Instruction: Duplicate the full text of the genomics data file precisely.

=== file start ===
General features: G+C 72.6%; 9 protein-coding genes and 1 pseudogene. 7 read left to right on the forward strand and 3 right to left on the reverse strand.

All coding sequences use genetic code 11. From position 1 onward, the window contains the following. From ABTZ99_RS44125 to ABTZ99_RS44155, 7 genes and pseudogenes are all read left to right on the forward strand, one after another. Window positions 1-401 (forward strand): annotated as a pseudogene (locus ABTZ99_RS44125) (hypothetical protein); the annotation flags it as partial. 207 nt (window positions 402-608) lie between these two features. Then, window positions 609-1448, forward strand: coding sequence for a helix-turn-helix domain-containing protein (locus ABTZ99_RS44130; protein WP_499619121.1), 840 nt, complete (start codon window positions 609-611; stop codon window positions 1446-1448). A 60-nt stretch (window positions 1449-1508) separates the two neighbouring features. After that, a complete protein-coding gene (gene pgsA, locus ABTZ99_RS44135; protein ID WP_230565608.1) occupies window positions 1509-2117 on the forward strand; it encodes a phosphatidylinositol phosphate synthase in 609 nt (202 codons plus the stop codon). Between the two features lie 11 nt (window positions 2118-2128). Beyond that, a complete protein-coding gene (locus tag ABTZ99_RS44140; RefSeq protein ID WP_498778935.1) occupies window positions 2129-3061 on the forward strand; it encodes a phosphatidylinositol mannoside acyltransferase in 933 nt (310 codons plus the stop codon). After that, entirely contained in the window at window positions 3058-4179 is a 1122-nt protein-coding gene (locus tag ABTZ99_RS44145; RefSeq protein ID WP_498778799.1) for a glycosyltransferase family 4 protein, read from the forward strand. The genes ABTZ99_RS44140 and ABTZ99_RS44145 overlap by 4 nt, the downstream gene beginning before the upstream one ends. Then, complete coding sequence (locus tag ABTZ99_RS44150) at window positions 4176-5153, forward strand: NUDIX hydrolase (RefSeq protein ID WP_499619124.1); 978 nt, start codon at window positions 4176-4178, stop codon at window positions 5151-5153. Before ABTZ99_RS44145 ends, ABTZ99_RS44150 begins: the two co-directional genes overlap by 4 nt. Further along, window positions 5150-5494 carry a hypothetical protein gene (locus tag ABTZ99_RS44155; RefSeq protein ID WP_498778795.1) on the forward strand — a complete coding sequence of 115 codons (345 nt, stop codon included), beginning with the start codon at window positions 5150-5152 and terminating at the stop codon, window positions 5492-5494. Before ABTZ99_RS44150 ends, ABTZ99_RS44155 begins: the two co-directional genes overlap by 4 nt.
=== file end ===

General features: G+C 72.6%; 9 protein-coding genes and 1 pseudogene. 7 read left to right on the forward strand and 3 right to left on the reverse strand.

All coding sequences use genetic code 11. From position 1 onward, the window contains the following. From ABTZ99_RS44125 to ABTZ99_RS44155, 7 genes and pseudogenes are all read left to right on the forward strand, one after another. Window positions 1-401 (forward strand): annotated as a pseudogene (locus ABTZ99_RS44125) (hypothetical protein); the annotation flags it as partial. 207 nt (window positions 402-608) lie between these two features. Then, window positions 609-1448, forward strand: coding sequence for a helix-turn-helix domain-containing protein (locus ABTZ99_RS44130; protein WP_499619121.1), 840 nt, complete (start codon window positions 609-611; stop codon window positions 1446-1448). A 60-nt stretch (window positions 1449-1508) separates the two neighbouring features. After that, a complete protein-coding gene (gene pgsA, locus ABTZ99_RS44135; protein ID WP_230565608.1) occupies window positions 1509-2117 on the forward strand; it encodes a phosphatidylinositol phosphate synthase in 609 nt (202 codons plus the stop codon). Between the two features lie 11 nt (window positions 2118-2128). Beyond that, a complete protein-coding gene (locus tag ABTZ99_RS44140; RefSeq protein ID WP_498778935.1) occupies window positions 2129-3061 on the forward strand; it encodes a phosphatidylinositol mannoside acyltransferase in 933 nt (310 codons plus the stop codon). After that, entirely contained in the window at window positions 3058-4179 is a 1122-nt protein-coding gene (locus tag ABTZ99_RS44145; RefSeq protein ID WP_498778799.1) for a glycosyltransferase family 4 protein, read from the forward strand. The genes ABTZ99_RS44140 and ABTZ99_RS44145 overlap by 4 nt, the downstream gene beginning before the upstream one ends. Then, complete coding sequence (locus tag ABTZ99_RS44150) at window positions 4176-5153, forward strand: NUDIX hydrolase (RefSeq protein ID WP_499619124.1); 978 nt, start codon at window positions 4176-4178, stop codon at window positions 5151-5153. Before ABTZ99_RS44145 ends, ABTZ99_RS44150 begins: the two co-directional genes overlap by 4 nt. Further along, window positions 5150-5494 carry a hypothetical protein gene (locus tag ABTZ99_RS44155; RefSeq protein ID WP_498778795.1) on the forward strand — a complete coding sequence of 115 codons (345 nt, stop codon included), beginning with the start codon at window positions 5150-5152 and terminating at the stop codon, window positions 5492-5494. Before ABTZ99_RS44150 ends, ABTZ99_RS44155 begins: the two co-directional genes overlap by 4 nt.